Johnson Controls announced it completed phase one of its project with Gunnison County, Colorado, which included the installation of solar panels and LED lighting in five County buildings. The phase one improvements are the continuation of the County’s long-standing commitment to reducing energy use and greenhouse gas emissions from its facilities and operations. The County has been electrifying and improving the efficiency of its facilities over many years, and the addition of PV generation is an exciting next step in a long-standing commitment to lowering the environmental impact of County operations. The project was enabled through the Colorado Energy Office.
When considering their sustainability mission, Gunnison County officials were committed to leveraging solar power to achieve their strategic GHG reduction goals. Selected for its specialized experience in solar PV technology, energy storage, lighting and structured finance programs, Johnson Controls worked with county leaders over the past year to put their plan into action. The completed solar arrays, built on six County buildings, will total approximately 308 kilowatts in provided power. Two of the sites are located on buildings which have previously been converted to all-electric heating and cooling using highly efficient ground source heat pumps. The solar arrays will directly offset the electric power needs of facilities; the County estimates solar will generate 40% of the power for the Courthouse and 80% of the power at the Health and Human Services Building.
“There is a lot of pride in Gunnison County having large-scale solar arrays provide power for public buildings, proving our commitment to being a leader in sustainability,” said county commissioner Jonathan Houck. “Reducing our County’s GHG emissions is a crucial part of our dedication to a greener, healthier community. Our partnership with Johnson Controls allows us to continue exploring new energy efficiency opportunities to serve future generations of Gunnison County.”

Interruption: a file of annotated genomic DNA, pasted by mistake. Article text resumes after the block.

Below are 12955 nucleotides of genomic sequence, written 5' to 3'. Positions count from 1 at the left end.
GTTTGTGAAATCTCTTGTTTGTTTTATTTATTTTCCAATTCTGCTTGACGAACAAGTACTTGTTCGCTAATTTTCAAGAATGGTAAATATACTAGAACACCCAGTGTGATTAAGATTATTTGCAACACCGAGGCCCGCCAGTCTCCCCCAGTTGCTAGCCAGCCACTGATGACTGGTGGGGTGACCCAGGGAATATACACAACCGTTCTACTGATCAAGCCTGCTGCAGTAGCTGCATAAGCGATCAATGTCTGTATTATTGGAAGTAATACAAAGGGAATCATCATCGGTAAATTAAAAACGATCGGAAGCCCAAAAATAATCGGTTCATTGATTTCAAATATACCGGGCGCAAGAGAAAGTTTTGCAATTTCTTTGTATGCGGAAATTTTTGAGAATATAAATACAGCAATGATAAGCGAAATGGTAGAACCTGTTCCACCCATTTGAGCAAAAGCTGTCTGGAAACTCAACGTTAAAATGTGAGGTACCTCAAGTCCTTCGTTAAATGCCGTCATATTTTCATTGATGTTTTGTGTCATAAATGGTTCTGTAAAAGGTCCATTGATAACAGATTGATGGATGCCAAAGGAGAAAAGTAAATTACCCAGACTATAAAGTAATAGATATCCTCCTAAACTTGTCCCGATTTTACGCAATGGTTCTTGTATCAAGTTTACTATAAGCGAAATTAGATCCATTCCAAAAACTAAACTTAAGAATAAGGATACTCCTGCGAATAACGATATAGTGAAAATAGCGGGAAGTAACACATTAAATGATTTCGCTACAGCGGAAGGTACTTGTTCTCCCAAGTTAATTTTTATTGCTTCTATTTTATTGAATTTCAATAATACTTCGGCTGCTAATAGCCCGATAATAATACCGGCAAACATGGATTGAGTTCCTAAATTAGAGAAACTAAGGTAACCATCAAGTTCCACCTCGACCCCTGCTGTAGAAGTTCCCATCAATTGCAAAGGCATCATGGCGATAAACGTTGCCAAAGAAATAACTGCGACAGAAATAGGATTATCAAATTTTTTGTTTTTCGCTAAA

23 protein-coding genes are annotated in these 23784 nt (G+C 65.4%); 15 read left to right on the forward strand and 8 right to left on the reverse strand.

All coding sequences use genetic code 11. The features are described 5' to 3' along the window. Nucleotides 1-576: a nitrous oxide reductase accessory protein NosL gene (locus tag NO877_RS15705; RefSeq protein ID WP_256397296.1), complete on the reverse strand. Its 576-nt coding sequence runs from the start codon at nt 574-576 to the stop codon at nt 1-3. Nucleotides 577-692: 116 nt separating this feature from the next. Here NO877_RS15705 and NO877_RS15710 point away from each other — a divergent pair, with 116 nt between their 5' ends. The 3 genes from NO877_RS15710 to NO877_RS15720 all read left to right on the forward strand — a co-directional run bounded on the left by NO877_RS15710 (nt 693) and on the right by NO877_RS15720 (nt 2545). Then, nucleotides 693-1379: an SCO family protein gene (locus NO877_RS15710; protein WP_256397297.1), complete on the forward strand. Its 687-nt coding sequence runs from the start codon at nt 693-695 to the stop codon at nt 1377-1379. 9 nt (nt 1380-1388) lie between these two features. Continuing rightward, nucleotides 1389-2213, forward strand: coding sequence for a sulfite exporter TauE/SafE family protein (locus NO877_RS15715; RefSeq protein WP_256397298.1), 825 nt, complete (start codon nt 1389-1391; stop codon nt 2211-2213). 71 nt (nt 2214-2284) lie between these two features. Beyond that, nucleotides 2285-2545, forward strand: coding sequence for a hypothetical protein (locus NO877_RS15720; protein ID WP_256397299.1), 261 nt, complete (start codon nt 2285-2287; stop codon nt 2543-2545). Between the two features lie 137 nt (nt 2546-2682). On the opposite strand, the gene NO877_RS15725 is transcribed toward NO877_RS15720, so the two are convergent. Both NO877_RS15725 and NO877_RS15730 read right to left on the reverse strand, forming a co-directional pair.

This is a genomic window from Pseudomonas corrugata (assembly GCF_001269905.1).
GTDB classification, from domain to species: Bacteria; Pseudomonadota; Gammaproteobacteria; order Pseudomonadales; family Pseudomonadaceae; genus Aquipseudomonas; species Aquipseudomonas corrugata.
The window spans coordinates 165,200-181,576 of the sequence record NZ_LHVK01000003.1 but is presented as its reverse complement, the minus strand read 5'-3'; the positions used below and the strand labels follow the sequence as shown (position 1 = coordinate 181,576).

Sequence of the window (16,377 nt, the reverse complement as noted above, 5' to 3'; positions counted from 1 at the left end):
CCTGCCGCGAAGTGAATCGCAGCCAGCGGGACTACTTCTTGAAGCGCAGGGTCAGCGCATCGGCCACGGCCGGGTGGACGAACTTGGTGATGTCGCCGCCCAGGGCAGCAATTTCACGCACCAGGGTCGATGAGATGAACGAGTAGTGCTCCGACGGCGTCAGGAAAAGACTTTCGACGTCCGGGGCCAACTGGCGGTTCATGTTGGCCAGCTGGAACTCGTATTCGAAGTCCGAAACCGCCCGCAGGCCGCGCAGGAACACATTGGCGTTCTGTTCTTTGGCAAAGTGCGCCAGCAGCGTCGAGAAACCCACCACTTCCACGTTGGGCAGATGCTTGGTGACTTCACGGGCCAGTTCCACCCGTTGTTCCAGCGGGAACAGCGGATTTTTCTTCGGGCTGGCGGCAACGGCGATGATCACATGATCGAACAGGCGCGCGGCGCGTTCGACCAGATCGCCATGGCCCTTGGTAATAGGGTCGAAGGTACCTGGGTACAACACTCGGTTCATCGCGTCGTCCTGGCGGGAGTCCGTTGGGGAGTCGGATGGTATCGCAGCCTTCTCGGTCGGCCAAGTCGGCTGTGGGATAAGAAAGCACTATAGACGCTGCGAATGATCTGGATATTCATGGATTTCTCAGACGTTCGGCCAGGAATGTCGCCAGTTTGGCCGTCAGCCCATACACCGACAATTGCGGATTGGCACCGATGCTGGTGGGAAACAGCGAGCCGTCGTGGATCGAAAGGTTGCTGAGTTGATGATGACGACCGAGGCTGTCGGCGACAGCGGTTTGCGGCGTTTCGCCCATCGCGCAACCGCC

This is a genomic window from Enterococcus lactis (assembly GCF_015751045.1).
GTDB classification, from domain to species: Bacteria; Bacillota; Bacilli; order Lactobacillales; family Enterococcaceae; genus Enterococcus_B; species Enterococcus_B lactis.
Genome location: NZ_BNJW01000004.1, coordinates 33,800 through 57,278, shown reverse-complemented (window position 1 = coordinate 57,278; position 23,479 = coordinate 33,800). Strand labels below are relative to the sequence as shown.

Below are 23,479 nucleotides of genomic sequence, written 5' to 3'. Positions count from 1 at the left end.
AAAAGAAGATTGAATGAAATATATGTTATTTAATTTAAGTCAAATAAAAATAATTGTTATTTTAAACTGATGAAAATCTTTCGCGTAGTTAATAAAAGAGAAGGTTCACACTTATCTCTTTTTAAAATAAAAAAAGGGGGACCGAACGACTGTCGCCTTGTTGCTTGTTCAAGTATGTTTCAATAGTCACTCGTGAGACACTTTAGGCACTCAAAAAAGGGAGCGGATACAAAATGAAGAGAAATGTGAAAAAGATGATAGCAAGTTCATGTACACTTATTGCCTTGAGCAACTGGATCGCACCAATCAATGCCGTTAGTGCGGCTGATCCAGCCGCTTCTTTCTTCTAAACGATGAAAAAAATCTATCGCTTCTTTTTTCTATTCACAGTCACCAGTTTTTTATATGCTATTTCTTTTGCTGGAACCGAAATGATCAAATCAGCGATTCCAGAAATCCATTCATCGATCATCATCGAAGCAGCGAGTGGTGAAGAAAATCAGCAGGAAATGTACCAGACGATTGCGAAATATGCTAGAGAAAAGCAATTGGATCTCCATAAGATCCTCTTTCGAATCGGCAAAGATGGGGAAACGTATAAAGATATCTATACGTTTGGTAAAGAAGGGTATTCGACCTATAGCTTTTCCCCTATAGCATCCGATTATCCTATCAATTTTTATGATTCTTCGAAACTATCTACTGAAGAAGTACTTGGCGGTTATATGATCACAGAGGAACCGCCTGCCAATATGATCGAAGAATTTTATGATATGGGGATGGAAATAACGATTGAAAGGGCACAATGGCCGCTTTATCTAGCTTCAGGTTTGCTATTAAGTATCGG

When considering their sustainability mission, Gunnison County officials were committed to leveraging solar power to achieve their strategic GHG reduction goals. Selected for its specialized experience in solar PV technology, energy storage, lighting and structured finance programs, Johnson Controls worked with county leaders over the past year to put their plan into action.
By employing an ESA, the project leverages energy cost savings to help pay for the project over time. In addition, this project is supported by additional funding secured through a $497,500 grant from the Colorado Department of Local Affairs (DOLA). These funding methods enabled the County to quickly make necessary infrastructure improvements for long-term sustainability.
“Funding from the DOLA Energy/Mineral Impact Assistance Fund (EIAF) program is helping Coloradans socially or economically affected by the development, processing or energy conversion of minerals and mineral fuels,” said DOLA executive director Rick M. Garcia. “It is also an incentive for eligible local governments to launch planning and implementation of renewable energy solutions that meet the needs vocalized by their communities.”
“Johnson Controls has been making buildings efficient and safe for 135 years, and our obligation to deliver comprehensive, best in class solutions to our customers has never been more important,” said Rowena Adams, performance infrastructure account executive at Johnson Controls. “Solar and energy solutions like the ones we’ve implemented throughout Gunnison County’s facilities will continue to make the community a healthier place to live, work and play. These energy projects are the result of strong leadership at Gunnison County. They are an impressive force.”
Due to the COVID-19 pandemic, phase one of this project was completed using safe social distancing practices to adhere to health and safety guidelines. Phase two of the project will be completed leveraging the same safety measures and is scheduled for completion in Fall 2020. Phase two includes building envelope improvements within the County’s Blackstock Government Building and a ground source heat pump system which will dramatically reduce energy use and will make the building the County’s third all-electric building.
“Gunnison County has had a long-standing commitment to reducing energy use and lowering greenhouse gas emissions from its operations through energy efficiency and adoption of alternative HVAC strategies, such as ground source heat pumps,” said John Cattles, sustainable operations director at Gunnison County. “The solar arrays are an exciting next step along the energy journey the County has been on. I’m proud to be a part of an organization that is able to take the vision and values set by our elected leaders and efficiently and consistently turn that into great projects and outcomes for our community.”